However, a chip that is optimised for a smartphone or tablet is not the right choice for many enterprise or industrial applications. The situation is analogous to what chip manufacturers faced in the 1980s with central processing units (CPUs). In the 1980s, personal computers (PCs) had excellent CPUs; their high computational power and flexibility made them ideal for such a general-purpose tool. But it made no sense to use those same CPUs to put just a bit of intelligence into (say) a thermostat. Back then, CPUs were too big to fit inside a thermostat housing; they used far too much power, and at roughly US$200 per CPU, they cost too much for a device whose total cost needed to be less than US$20. To address these shortcomings, an entire industry developed to manufacture chips that had some of the functions of a computer CPU, but were smaller, cheaper, and less power-hungry.
But wait. As discussed earlier, the edge AI portion of a smartphone SoC is only about 5 per cent of the total area, about US$3.50 of the total cost, and would use about 95 per cent less power than the whole SoC does. What if someone built a chip that had only the edge AI portion (along with a few other required functions such as memory) that cost less, used less electricity, and was smaller?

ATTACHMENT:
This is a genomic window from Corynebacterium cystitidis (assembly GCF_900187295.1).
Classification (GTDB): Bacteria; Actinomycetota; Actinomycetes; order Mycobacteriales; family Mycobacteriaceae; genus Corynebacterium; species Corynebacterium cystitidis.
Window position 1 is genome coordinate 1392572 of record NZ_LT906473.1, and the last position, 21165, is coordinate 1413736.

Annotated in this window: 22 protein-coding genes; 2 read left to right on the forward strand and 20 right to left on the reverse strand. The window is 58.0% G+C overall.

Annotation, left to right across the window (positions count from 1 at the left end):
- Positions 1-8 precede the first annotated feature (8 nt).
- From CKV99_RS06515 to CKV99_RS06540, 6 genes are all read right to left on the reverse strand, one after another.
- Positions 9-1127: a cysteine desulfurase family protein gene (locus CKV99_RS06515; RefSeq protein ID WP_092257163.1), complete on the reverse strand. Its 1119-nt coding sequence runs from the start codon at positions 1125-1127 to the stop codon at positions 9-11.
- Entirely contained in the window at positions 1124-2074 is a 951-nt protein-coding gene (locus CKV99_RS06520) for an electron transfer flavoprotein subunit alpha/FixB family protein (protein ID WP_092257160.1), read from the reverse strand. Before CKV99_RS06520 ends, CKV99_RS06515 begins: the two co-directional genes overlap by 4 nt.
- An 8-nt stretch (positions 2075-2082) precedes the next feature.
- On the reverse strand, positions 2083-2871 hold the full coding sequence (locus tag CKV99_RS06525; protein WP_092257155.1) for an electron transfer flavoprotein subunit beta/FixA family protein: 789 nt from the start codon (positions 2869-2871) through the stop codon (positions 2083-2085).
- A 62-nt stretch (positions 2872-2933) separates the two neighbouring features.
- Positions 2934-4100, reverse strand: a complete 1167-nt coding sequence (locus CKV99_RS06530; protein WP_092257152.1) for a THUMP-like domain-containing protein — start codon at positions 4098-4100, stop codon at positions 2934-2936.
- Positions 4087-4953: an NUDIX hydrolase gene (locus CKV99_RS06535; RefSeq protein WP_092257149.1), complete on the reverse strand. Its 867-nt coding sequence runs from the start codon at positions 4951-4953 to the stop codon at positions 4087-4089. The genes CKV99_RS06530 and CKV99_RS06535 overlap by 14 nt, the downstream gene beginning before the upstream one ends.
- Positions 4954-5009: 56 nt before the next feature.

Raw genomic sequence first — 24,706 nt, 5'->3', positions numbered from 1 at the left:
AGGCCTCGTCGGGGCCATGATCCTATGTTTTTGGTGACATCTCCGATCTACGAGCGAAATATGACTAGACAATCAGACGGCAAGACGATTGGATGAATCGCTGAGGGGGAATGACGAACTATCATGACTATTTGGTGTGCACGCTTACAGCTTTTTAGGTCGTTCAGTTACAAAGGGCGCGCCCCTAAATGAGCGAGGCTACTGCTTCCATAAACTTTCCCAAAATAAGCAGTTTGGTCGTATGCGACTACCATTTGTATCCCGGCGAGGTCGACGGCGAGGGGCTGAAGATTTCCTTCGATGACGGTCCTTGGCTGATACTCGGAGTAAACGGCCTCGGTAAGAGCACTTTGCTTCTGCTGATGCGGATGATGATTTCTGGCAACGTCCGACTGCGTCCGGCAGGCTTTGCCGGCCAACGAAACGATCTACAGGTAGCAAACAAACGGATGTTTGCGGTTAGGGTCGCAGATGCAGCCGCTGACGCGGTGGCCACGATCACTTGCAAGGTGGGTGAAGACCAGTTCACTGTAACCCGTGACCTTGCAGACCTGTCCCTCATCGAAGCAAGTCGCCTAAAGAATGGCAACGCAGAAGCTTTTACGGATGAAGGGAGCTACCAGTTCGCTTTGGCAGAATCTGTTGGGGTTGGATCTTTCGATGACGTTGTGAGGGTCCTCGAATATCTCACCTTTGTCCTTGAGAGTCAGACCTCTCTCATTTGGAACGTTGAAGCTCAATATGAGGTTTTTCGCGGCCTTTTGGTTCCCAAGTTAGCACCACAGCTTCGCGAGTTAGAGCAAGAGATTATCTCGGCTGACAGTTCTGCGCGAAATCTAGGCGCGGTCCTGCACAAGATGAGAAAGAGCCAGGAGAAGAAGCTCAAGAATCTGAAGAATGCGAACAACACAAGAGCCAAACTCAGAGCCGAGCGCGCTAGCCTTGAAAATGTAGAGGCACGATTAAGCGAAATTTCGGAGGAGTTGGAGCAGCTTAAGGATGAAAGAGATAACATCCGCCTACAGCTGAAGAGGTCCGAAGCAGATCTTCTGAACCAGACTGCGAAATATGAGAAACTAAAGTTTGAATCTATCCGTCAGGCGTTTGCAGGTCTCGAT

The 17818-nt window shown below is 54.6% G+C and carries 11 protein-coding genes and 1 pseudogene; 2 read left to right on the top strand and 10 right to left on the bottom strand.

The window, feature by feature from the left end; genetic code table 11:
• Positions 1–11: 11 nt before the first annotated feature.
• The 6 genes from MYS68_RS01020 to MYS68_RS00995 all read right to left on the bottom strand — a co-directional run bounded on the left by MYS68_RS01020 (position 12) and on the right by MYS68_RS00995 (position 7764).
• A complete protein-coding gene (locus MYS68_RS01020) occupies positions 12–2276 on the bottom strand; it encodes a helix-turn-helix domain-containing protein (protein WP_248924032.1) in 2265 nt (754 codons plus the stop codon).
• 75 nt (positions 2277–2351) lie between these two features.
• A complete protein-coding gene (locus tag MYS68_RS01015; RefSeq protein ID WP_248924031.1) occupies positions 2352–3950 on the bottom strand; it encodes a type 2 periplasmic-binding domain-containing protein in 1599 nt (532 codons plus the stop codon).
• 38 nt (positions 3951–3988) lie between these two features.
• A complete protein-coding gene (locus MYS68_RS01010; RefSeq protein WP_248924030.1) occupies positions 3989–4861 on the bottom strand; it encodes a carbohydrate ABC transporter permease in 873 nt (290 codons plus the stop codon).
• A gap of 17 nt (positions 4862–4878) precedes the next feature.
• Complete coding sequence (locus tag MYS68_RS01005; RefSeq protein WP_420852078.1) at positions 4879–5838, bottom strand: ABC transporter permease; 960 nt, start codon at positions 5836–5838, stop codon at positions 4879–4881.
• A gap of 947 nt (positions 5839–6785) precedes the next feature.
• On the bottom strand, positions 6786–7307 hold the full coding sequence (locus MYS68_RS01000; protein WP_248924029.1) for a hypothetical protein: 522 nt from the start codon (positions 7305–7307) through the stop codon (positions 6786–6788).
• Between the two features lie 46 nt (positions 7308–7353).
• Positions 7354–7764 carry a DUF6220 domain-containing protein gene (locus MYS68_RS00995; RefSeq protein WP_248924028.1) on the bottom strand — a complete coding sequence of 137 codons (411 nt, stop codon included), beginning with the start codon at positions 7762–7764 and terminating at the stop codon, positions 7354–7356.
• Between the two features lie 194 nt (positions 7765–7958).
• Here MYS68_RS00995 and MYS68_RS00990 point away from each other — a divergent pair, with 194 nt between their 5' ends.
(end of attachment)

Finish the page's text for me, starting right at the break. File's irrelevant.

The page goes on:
Some already have—and more are coming. Intel and Google, for instance, are currently selling internally developed standalone edge AI chips to developers. Nvidia, the leading manufacturer of graphics processing units (GPUs) commonly used in accelerating data centre AI—which are very large, use hundreds of watts of electricity, and can cost thousands of dollars—now sells a customised AI-specific chip (that is not a GPU) suitable for edge devices that is smaller, cheaper, and less power-hungry. 24 Qualcomm, the leading maker of merchant market SoCs with embedded edge AI processing cores for smartphones and other consumer devices, has released two standalone edge AI chips that are less powerful than its SoCs, but that are cheaper, smaller, and use less electricity. 25 Huawei is doing the same. 26
In all, as many as 50 different companies are said to be working on AI accelerators of various kinds. 27 In addition to those working on application-specific integrated circuit (ASIC) chips, field-programmable gate array (FPGA) manufacturers now offer edge AI chip versions for use outside data centres. 28